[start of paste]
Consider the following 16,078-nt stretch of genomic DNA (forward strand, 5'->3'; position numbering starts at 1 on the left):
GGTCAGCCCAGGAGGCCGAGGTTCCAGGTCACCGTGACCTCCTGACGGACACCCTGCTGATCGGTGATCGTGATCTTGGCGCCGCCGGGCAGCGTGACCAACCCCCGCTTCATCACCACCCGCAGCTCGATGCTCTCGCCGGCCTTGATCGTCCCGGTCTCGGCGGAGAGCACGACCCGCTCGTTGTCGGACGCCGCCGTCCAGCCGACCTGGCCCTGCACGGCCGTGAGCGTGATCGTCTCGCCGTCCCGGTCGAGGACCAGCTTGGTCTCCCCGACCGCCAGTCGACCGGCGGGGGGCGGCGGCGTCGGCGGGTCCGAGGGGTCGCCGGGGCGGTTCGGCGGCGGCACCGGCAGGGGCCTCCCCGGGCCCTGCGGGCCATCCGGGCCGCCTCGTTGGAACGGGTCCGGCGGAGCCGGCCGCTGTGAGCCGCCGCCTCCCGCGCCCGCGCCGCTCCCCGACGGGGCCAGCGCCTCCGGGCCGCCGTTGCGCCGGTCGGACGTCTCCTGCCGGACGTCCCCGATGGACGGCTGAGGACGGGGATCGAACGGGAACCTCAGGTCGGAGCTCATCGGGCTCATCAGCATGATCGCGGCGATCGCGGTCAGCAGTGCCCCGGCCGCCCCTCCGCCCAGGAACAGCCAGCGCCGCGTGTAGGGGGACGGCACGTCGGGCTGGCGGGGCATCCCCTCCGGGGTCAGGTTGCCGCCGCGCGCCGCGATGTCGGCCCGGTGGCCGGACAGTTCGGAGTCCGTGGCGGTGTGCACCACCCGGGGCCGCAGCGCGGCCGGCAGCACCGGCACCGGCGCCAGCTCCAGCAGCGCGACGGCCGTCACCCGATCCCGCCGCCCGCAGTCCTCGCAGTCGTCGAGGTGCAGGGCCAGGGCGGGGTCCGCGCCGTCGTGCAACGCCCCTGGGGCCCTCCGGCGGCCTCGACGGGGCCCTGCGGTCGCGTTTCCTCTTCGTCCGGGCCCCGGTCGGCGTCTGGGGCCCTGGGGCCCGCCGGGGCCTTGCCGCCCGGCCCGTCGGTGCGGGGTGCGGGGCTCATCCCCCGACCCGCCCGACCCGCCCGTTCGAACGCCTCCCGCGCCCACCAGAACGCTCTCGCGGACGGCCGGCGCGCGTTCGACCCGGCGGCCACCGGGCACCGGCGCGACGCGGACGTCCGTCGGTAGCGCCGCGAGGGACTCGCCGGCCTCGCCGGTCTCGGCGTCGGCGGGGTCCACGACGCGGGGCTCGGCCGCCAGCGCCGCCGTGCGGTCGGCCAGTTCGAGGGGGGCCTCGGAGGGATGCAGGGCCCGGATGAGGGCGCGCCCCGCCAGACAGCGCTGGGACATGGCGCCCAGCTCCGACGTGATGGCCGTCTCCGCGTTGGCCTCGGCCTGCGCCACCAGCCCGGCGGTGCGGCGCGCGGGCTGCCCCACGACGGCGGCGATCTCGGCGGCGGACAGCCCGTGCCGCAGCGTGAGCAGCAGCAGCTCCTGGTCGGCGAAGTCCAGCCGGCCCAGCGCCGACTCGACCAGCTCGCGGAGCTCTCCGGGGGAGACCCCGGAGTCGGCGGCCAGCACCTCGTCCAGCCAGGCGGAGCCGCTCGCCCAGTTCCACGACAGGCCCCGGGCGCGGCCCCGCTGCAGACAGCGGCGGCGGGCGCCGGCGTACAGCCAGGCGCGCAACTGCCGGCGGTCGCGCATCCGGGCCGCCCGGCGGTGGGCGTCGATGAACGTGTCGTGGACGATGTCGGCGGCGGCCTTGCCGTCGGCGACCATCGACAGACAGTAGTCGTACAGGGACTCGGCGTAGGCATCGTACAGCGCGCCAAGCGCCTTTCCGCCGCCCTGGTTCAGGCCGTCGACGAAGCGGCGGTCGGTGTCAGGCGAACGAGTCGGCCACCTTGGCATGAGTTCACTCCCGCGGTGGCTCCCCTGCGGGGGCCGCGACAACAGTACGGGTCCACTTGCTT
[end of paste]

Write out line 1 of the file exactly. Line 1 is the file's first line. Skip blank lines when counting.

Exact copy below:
Consider the following 16,078-nt stretch of genomic DNA (forward strand, 5'->3'; position numbering starts at 1 on the left):